The 'Pasar Tamu' near my house is only several minutes away if I drive my car and about 5 minutes away if I ride my motorbike to go there. Means very near :)
I'd meant to write about this 'Pasar Tamu' as I did promised one of my dear friends TK that I will one day :) I hope what I write here can also give all you dear friends and all who comes to visit me here, a vague if not a good picture of this 'Pasar Tamu' which I go to almost everyday he he...
Actually it is this pink building which is called the 'Pasar Tamu' but compared to that 'Pasar Tamu', most of us who lives in this 'Taman' usually shop the vegetables that were sold by most of the local people outside the building. See those people under those trees, with their umbrellas? That is where most of us went to.
This is the view from the other side of the road
Come nearer there are lots of vegetables here especially jungle products
Like this 'Midin' & 'Paku Pakis', this will cost RM2 per bundle
This is 'Umbut Kelapa Sawit', delicious to eat if cooked as 'Lempah Lemak' (with coconut milk)
Local fruits like bananas are an abundance too...and cheap
This is 'Ubi Kayu' or 'Ubi Bandung' (local Sarawak) as we called it here. Delicious to make into 'Kuih Ubi Kayu', simply boiled and even are processed into flour
I talked to the kind lady who sells these ubi kayu, and she showed me that if the leaves of the plant has a purple stalk like this, the 'Ubi' or the fruit will be more or less white in colour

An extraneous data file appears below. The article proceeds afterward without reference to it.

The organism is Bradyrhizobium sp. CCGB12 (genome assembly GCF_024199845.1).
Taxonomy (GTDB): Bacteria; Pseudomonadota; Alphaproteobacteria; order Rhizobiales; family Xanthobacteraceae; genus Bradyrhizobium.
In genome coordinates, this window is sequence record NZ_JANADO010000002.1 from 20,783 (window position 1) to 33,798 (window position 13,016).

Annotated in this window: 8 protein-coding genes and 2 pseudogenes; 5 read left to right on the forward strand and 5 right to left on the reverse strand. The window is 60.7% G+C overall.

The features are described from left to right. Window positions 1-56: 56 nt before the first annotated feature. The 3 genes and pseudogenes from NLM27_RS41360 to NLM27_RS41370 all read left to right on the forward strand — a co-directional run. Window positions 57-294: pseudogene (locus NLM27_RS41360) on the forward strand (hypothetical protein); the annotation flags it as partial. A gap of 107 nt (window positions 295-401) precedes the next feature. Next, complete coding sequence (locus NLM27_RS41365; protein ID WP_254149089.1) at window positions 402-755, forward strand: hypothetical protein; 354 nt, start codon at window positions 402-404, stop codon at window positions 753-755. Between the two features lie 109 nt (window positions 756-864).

And if they are white stalks then the 'Ubi' will be yellowish in colour
And the even the 'Pucuk' (young leaves) of the plant can be eaten raw with 'Sambal Belacan' (this I know how to eat :P
What I didn't know how to eat is this....
This is of the same group of 'Ubi Kayu' but one do not eat the fruits but their leaves...
The lady pounded the leaves into this....that will cost RM2, and she places some sliced ginger and some sliced 'Bunga Kantan' on it
I asked her how she'd cook it. She said,' just fry with oil and some grounded small red onions and garlic and a bit of anchovies...or can add some of these 'Daun Keladi' in, or it can be made into soup with some sliced chicken meat added to it'.
She even showed me the 'Alu' (the wooden pounder) and the basin that she uses to pound the leaves with, he...he...
Interesting eh? I thanked her for her kind information.
This lady is cutting some 'Umbut Lali' ( which I first seen this morning). She said they come from Ulu Baram.
She said to cook it, cut and just cook the inside of the sticks. Same with the 'Ubi Kayu' above, fry the same way with anchovies and if making soup add some sliced chicken to it.
Hmmm... I wonder how it taste :)